What if Election Day 2016 had gone a little differently? What if a freak snowstorm across the Rust Belt had kept rural Trump voters from the polls? What if Russia had read its psyops data wrong and pivoted its resources to Snapchat? What if James Comey had taken a closer look at those emails in late October and decided, eh, it's probably nothing.
What if all of these things happened?
What if Clinton had won?
In the doldrums of mid-November, pundits swarmed the only relevant question: Is Bill ever going to move to Washington? The first gent-to-be remained coy, citing the ever-more-complex needs of the Manhattan-based Clinton Foundation.
On Inauguration Day, President Hillary Rodham Clinton took the oath in a headband and a pantsuit. Hey, it was rainy, and what does she care what you think anymore? That night, Lin-Manuel Miranda brought the house down with a freestyle rap at her first inaugural ball, while new White House co-chief strategists/toasts of the town Robby Mook and Donna Brazile set Twitter afire with their exuberant choreographed dance.
The following day, dozens descended on the Mall for the "Men's March." Three fistfights broke out over who forgot to secure a rally permit.
It all coincided with a major shake-up at Fox News. The New York Times had taken advantage of the post-election news lull to ramp up its investigation of Bill O'Reilly, who was forced out by early December. Fox then rebuilt its lineup around its new highest-paid star; Megyn Kelly's two-hour show, which debuted Jan. 23, fillets the new president every night for a record-breaking viewership. Tagline: "Hey, she's a woman, so you can't say it's sexist."
Meanwhile, construction began that month on Trump Dacha, a 300-room luxury hotel scheduled to open in Moscow in 2019.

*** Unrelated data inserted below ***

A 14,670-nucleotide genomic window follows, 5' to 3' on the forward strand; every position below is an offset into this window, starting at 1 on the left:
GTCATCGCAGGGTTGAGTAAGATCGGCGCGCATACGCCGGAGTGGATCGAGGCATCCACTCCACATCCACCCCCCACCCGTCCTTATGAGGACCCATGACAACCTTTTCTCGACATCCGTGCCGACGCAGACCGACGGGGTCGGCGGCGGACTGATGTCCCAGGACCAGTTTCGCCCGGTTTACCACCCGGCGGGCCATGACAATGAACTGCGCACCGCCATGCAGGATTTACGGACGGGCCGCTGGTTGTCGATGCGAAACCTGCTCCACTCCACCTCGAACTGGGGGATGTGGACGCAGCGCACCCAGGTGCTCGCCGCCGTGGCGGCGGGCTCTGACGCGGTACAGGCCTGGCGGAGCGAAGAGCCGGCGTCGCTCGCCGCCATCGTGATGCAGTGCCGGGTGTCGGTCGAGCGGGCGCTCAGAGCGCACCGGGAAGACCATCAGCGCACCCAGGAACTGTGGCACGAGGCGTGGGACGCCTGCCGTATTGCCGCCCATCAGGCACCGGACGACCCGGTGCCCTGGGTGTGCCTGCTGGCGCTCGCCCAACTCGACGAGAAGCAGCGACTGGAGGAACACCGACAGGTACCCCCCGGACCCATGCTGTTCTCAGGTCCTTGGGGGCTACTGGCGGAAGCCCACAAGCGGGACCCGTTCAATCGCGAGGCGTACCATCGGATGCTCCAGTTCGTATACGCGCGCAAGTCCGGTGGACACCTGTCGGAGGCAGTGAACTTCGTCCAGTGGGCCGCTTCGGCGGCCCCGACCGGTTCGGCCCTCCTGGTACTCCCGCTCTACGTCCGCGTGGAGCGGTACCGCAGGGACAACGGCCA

In February, a PricewaterhouseCoopers accountant accidentally handed Faye Dunaway a spare best-actress envelope backstage at the Academy Awards, and she opened it and declared that "La La Land" had won Best Picture. But that was okay, because the Hollywood community, smug in the afterglow of a Hillary victory, had actually voted for "La La Land," feeling no impetus to send a message by boosting a melancholy indie pic about a gay African American drug dealer.
The New England Patriots lost the Super Bowl, because no one goes on to win when they've fallen that far behind.
Carrie Fisher is still alive.
TrumpTV is a ratings bonanza — or "Bannonza," as Adweek said in its profile of network executive Stephen K. Bannon. O'Reilly took a job here, and so did Roger Ailes, looking healthier than ever since the November results gave him a new rage to live. Stephen Miller's "American Carnage" recently surpassed Hannity in the key 24-to-54 demographic. "The Dr. Gorka Show" was renewed for a second season after securing a record number of catheter advertisers. And "She's Not a 10," with host Stacey Dash, eclipsed "Dancing With the Stars" in a season featuring Kellyanne Conway doing the polka in patriotic polkawear with a magnetic Russian named Yuri Activmayzursky, who seemed to come out of nowhere and occasionally cracks jokes about America on the air.
Trump does not host a show, but he calls in to all of them, at random, a couple of times a day, from Scotland or Palm Beach, Fla.
In June, CNN reported that Chelsea Clinton requested permission to stow her double stroller in a West Wing broom closet while bringing the kids in to see Grandma. Outraged, Rep. Jason Chaffetz (R-Utah) — already seeing in the chaos of his party a shot at the House speakership — postponed his 12th Benghazi inquiry to probe this potential violation of the Federal Anti-Nepotism Statute. Chastened, Chelsea decided to suspend the weekly bipartisan "salons" at her new Kalorama mansion and focus quietly on a $1 billion Clinton Foundation endowment drive.